So, an entrepreneur can suddenly find that his/her sponsor at a VC firm is no longer there.
Entrepreneurs can overcome this reality in two main ways. They can out-perform, so that even if their champion is no longer on their Board, they can point to clear metrics. Another way is to build good relationships with other partners at that VC firm, particularly the Chief Partner.
Now, a VC firm’s culture varies from one to another. The Chief Partner may delegate authority so that all partners have a voice in an investment decision–or, he may allow input from others, but in reality, is the one making the decisions. Entrepreneurs need to know that when they pitch a firm. Who is the Chief Partner and do the other partners have power? The best way to find about both is to speak with other entrepreneurs who have pitched that firm. In my opinion, 80% of venture firms have a collegial decision-making process.
I want to point out that this type of ownership structure is usually the norm in other asset classes. LBO firms, hedge funds and funds-of-funds (firms that raise a fund to invest in other funds) nearly always are structured like this, too. So, founders at VC firms haven’t come up with a new structure. This is the standard which their lawyers tell them to adopt.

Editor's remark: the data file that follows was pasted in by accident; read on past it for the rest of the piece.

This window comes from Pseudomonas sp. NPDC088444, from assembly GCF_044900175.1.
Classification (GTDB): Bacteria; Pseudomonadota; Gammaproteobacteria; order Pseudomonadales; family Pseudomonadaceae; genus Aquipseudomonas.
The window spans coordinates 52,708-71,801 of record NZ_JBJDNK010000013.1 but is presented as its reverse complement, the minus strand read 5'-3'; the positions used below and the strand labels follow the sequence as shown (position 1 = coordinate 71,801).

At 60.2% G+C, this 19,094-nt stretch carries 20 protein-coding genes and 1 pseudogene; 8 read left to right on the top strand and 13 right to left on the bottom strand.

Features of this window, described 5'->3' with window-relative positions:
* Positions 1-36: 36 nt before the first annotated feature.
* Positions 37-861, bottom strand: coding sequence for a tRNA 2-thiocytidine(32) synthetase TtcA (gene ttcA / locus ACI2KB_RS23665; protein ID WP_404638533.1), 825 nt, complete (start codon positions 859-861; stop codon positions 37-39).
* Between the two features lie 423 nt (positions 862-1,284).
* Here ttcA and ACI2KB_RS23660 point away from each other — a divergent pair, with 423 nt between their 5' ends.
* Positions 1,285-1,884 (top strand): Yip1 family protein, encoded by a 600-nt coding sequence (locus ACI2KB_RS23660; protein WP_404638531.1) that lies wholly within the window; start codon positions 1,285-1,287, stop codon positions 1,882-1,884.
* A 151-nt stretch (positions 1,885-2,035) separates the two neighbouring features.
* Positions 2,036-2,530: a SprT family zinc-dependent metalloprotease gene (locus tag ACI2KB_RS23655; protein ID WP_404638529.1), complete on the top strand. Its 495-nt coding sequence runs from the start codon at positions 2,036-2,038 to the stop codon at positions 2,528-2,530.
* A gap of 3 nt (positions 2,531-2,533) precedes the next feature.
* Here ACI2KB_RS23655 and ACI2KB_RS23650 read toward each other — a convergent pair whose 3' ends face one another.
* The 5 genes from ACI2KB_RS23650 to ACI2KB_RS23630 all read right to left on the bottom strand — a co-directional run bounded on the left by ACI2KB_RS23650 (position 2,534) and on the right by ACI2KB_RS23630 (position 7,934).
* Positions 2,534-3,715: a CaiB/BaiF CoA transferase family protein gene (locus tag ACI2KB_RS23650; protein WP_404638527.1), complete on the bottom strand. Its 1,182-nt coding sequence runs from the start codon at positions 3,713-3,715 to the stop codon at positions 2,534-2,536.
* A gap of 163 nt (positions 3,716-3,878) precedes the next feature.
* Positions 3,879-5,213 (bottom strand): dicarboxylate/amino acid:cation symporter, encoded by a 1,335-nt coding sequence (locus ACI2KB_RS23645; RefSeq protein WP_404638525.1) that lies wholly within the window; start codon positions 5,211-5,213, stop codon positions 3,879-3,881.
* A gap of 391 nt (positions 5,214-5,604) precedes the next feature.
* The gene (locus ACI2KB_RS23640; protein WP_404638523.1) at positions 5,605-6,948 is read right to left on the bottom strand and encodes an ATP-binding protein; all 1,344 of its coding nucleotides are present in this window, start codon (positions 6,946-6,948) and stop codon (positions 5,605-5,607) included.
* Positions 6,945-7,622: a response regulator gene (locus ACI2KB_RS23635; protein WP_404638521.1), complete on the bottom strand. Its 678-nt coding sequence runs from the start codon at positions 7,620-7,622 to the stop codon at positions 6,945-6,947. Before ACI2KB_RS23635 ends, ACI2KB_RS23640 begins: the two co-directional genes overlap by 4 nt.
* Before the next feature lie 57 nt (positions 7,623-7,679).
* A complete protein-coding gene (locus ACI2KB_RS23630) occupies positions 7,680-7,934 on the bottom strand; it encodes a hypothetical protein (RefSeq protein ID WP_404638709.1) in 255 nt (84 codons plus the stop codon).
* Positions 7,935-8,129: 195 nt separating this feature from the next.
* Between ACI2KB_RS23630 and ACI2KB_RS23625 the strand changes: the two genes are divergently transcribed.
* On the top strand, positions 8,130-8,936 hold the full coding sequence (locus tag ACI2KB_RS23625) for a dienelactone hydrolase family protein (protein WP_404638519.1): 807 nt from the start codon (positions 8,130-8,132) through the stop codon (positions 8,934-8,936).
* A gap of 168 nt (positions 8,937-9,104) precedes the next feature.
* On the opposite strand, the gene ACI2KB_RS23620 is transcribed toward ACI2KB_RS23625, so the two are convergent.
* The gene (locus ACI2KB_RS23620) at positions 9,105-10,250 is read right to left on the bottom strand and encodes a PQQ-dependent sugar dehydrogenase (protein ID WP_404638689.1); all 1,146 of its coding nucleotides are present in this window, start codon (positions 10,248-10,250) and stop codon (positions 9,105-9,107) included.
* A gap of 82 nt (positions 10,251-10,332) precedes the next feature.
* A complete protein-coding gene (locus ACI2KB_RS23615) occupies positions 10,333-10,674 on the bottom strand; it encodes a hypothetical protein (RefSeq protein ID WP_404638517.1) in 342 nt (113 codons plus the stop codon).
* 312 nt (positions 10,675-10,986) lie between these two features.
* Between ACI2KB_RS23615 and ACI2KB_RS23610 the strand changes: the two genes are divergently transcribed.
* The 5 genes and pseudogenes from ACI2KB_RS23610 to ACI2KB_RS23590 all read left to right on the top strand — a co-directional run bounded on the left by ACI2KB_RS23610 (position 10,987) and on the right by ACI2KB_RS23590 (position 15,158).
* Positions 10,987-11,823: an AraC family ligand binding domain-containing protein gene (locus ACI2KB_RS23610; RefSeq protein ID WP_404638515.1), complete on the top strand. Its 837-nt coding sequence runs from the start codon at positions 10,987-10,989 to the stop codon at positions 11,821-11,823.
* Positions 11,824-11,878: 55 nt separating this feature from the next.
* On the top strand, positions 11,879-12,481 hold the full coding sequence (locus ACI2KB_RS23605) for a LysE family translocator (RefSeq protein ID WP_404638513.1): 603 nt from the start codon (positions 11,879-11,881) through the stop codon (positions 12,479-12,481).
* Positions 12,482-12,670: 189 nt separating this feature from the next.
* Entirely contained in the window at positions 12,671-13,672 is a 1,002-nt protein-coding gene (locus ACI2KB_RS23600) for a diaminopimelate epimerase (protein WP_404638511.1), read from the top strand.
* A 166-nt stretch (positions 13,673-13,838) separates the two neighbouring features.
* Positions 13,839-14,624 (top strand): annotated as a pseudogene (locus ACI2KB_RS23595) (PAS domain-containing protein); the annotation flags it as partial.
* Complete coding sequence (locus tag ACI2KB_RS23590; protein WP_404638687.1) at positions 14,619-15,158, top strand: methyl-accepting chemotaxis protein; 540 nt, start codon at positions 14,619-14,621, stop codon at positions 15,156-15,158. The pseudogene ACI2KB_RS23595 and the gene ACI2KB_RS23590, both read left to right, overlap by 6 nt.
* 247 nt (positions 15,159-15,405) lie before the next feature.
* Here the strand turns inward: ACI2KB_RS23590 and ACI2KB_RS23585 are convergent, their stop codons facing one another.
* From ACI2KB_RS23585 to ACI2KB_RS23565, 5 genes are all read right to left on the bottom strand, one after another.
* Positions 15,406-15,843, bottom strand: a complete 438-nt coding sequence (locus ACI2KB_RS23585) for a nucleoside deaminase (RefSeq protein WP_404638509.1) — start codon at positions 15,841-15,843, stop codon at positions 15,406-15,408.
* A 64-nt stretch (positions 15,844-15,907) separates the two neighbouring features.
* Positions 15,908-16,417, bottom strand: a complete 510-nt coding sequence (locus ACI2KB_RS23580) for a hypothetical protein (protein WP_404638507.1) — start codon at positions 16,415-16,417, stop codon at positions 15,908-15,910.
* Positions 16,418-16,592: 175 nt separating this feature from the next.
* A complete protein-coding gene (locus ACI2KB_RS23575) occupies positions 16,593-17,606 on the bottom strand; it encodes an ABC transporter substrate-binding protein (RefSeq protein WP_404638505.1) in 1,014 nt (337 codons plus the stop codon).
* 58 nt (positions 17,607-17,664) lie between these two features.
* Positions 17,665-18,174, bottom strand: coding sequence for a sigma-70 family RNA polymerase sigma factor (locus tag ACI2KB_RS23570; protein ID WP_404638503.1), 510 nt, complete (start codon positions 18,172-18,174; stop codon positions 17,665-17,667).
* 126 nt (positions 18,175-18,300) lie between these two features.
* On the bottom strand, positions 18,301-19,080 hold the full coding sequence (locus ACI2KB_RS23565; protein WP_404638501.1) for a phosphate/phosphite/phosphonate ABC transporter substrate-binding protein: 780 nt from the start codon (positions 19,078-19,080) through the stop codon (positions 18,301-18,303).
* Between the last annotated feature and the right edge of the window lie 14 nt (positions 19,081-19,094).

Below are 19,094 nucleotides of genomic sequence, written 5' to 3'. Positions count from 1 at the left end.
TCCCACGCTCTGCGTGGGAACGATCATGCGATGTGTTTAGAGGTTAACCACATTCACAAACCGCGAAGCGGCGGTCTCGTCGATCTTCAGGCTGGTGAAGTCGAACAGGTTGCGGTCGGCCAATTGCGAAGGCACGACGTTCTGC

Last, I want to share why we at Kepha have tried to simplify our system. This is admittedly self-serving, but I think it’s important for entrepreneurs to know about it. Eric and I are equal partners on the carried interest, the management company profit, and the management company votes. We’ve assigned zero economic value to the management company, and so, when Eric joined the management company, he received his shares for free. So, we are equal partners and equal owners.
Why did we decide on equality? First, we believe the entrepreneur is our customer. It is one of our Operating Principles. We think the best way to serve entrepreneurs is with the best people possible. The best people, in turn, demand and deserve great economics. So, we want to offer a great compensation package to field the best team we can for our entrepreneurs and investors.
Second, we believe early stage investing is best practiced as a team sport. By having shared economics, we together have a strong incentive to have all of our companies succeed. So, an entrepreneur doesn’t get just one person’s set of contacts and energy–he/she gets the entire partnership.
Note that our CFO is a Partner–he receives a piece of the carried interest and management company profit. Among VC firms, a small number of CFOs get the former and only a select handful get the latter. So, he too very much wants our companies and Kepha to succeed.
We certainly don’t have a perfect system, and only time will tell if ours works. But, we like how our compensation helps us focus as a team on the entrepreneur. It also makes for a very collegial firm culture.
Last, if you’re an entrepreneur or a VC who would like to engage further on this off-line, just give me a shout. Always happy to try and help.